There’s a conspiracy theory about the unemployment numbers. Labor experts call it baseless

FAN Editor

President Donald Trump conducts a bill signing ceremony with members of his economic team in the Rose Garden at the White House on June 05, 2020.

(Photo by Chip Somodevilla/Getty Images)

A conspiracy theory has emerged relative to the unemployment rate, suggesting that the Trump administration rigged official statistics to give the illusion of a rebounding economy.

But labor experts and economists have vigorously denounced such suggestions, which they call baseless and invalid.

“No economist worth his salt thinks the numbers have been fudged,” said Michael Farren, a research fellow at George Mason University.

The controversy was spurred by a few developments — namely, a surprising improvement in May’s unemployment rate and a data disclosure about furloughed workers by the Bureau of Labor Statistics.

The agency reported a drop in the U.S. unemployment rate on Friday, to 13.3%.

The turnaround from April’s 14.7% figure was a shocker — economists had predicted the rate to be closer to 20%, as millions of people continue to file for unemployment benefits each week as a result of the coronavirus pandemic.

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While the rate is still higher than at any point since the Great Depression, the Trump administration and Republican allies seized on the reversal to tout the strength of the economy and their policy response to the virus.

Some critics immediately lambasted the BLS report as rigged.

“The trump folks fudged the figures and the real unemployment number was 17-19% unemployment not 13%,” Howard Dean, a Democrat and the former governor of Vermont who ran for president in 2004, tweeted.

“You should always assume Trump lies,” he added.

The BLS said in its report that the true unemployment rate was likely greater than 16% due to a data mis-classification error.

The agency determines the unemployment rate based on a survey of about 60,000 households. Nearly 5 million workers who were likely on temporary layoff (a furlough) in May — a statistic that increases the unemployment rate — were instead labeled as being “absent from work,” a category that includes workers on vacation, for example.

This error likely reduced the unemployment rate by about 3 points, the Bureau said.

No political manipulation

But neither foul play nor ineptitude is at hand, according to economists.

“Political manipulation is 100% not an issue with BLS. Period,” Ernie Tedeschi, an economist at Evercore ISI, wrote in a tweet.

To some extent, alleging foul play with unemployment numbers isn’t a new political tactic.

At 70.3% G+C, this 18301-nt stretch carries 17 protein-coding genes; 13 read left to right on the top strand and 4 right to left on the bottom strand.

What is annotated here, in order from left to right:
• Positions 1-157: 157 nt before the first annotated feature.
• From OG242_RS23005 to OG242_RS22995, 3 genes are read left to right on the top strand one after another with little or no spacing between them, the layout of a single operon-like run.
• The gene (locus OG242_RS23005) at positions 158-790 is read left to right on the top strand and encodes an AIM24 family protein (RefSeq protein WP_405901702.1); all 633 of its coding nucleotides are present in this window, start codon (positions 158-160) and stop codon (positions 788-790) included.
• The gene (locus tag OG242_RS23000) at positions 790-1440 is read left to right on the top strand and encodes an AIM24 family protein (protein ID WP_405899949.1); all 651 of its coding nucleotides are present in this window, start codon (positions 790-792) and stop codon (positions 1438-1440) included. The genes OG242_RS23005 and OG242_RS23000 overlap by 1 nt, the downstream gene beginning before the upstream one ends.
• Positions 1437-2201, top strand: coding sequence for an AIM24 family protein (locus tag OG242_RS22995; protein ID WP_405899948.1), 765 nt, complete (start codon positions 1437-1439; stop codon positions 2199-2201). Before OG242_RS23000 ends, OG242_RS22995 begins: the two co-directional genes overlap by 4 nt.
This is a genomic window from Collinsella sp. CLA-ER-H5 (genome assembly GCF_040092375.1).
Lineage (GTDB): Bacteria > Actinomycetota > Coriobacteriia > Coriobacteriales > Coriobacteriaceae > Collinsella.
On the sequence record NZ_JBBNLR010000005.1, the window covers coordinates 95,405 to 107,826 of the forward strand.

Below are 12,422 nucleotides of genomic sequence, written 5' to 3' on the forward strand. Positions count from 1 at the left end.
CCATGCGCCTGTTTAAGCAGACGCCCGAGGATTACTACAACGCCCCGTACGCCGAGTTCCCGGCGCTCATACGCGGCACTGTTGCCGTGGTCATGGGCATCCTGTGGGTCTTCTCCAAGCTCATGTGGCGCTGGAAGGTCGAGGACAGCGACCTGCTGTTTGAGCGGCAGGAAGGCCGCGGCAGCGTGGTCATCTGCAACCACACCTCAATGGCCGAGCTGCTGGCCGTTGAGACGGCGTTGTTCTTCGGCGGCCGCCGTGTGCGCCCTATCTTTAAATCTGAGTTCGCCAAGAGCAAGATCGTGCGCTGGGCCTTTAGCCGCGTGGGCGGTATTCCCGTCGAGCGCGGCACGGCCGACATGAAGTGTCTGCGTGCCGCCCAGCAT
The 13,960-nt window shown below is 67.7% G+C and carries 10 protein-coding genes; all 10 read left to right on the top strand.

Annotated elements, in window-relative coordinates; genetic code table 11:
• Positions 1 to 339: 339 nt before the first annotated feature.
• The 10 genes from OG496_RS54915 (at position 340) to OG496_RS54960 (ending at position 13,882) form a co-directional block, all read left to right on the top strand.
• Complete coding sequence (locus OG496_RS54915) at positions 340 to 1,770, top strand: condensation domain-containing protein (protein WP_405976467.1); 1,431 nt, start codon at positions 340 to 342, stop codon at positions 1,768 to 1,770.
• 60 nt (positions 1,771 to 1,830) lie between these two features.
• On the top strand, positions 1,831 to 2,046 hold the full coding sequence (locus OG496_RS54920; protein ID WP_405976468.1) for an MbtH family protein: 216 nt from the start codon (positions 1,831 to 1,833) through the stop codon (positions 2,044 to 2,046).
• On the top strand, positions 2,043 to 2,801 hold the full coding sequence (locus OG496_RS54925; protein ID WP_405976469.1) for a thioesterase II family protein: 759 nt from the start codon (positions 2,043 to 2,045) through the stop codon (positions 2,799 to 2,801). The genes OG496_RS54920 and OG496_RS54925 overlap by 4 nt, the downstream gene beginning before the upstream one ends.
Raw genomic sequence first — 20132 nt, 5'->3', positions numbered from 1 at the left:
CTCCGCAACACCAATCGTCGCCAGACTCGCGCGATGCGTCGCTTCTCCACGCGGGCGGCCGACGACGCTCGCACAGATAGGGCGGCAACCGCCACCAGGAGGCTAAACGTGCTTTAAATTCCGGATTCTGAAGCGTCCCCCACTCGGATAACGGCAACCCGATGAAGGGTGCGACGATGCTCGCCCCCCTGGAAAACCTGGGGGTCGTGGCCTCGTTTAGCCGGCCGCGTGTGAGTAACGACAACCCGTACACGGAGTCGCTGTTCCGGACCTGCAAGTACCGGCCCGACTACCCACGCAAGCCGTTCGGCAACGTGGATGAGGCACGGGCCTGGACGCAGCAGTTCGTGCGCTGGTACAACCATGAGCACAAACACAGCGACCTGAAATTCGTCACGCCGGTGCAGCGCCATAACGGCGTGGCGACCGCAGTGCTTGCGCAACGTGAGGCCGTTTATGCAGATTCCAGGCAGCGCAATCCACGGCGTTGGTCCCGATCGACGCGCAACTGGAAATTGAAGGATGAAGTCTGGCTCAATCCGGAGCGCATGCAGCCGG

President Trump claimed the unemployment rate was a “hoax” when running for president in 2016, when the unemployment rate was around 5%. (The unemployment rate had been declining steadily since the Great Recession, when it had topped out at 10%.)

Similarly, in the case of last month’s unemployment figures, the allegation of data being rigged doesn’t square with reality.

For one, the BLS was transparent about its data issues. Its misclassification of furloughed workers also wasn’t isolated to just the May report — the Bureau reported the same error in March and April, too, when the unemployment rate was getting worse, not better.

The unemployment rate would have been about 20% in April had these furloughed workers been factored in, the agency said.  

The same error also occurred in October 2013, when President Obama was in office, according to Erica Groshen, a senior labor economics advisor at Cornell University and former commissioner of the Bureau of Labor Statistics commissioner from 2013 to 2017.

‘Off the rails’

The reason for the mis-classification is partly a result of the speed and scope of the recession caused by the pandemic.

Even typical recessions generally play out much more slowly. By contrast, the economy shed jobs at light speed in March and April, when more than 17 million people became unemployed.

And that doesn’t count the millions that may have dropped out of the labor force entirely, perhaps to avoid getting sick or if they perceived it was unlikely they’d find a job.

“Our traditional economic measures aren’t made for crises like a pandemic,” Farren said. “We’re kind of off the rails from previous experience.”

Tinkering with the 13.3% official rate to account for mis-classifications would violate the policy of the Bureau, which doesn’t alter survey answers or how it calculates its unemployment rate after the fact in order to maintain consistency and data integrity, Groshen said.

Further, the bureau’s commissioner is the agency’s only political appointee, and doesn’t see the unemployment figures until just prior to their release, she added. The commissioner serves a fixed term of office, not at the pleasure of the president. The rest of the staff are career civil servants.

And red flags would be raised if someone tried tampering with the numbers — such as the official data release being delayed to the public, omitted supporting documentation, information leaks or personnel changes. But they haven’t emerged.

“Nothing like that happened here,” Groshen said.

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